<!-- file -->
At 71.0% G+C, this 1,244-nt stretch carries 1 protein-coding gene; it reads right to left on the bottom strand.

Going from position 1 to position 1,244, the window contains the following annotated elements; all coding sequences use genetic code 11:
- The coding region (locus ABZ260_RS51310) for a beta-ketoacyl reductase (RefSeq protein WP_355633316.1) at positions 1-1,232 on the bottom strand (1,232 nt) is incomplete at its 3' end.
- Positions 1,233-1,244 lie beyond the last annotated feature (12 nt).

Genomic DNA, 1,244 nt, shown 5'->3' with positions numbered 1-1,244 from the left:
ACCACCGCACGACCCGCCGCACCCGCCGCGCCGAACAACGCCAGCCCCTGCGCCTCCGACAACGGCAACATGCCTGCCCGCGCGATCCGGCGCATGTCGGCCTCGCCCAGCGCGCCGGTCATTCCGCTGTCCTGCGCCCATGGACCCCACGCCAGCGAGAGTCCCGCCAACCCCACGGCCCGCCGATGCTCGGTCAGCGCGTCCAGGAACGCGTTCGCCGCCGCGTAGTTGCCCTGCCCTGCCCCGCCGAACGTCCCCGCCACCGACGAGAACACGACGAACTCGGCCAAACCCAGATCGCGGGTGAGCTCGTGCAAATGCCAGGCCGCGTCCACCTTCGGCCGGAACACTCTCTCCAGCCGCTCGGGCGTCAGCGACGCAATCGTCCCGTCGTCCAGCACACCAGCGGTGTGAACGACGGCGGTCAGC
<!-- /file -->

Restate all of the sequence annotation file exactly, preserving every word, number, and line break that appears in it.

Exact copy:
At 71.0% G+C, this 1,244-nt stretch carries 1 protein-coding gene; it reads right to left on the bottom strand.

Going from position 1 to position 1,244, the window contains the following annotated elements; all coding sequences use genetic code 11:
- The coding region (locus ABZ260_RS51310) for a beta-ketoacyl reductase (RefSeq protein WP_355633316.1) at positions 1-1,232 on the bottom strand (1,232 nt) is incomplete at its 3' end.
- Positions 1,233-1,244 lie beyond the last annotated feature (12 nt).

Genomic DNA, 1,244 nt, shown 5'->3' with positions numbered 1-1,244 from the left:
ACCACCGCACGACCCGCCGCACCCGCCGCGCCGAACAACGCCAGCCCCTGCGCCTCCGACAACGGCAACATGCCTGCCCGCGCGATCCGGCGCATGTCGGCCTCGCCCAGCGCGCCGGTCATTCCGCTGTCCTGCGCCCATGGACCCCACGCCAGCGAGAGTCCCGCCAACCCCACGGCCCGCCGATGCTCGGTCAGCGCGTCCAGGAACGCGTTCGCCGCCGCGTAGTTGCCCTGCCCTGCCCCGCCGAACGTCCCCGCCACCGACGAGAACACGACGAACTCGGCCAAACCCAGATCGCGGGTGAGCTCGTGCAAATGCCAGGCCGCGTCCACCTTCGGCCGGAACACTCTCTCCAGCCGCTCGGGCGTCAGCGACGCAATCGTCCCGTCGTCCAGCACACCAGCGGTGTGAACGACGGCGGTCAGC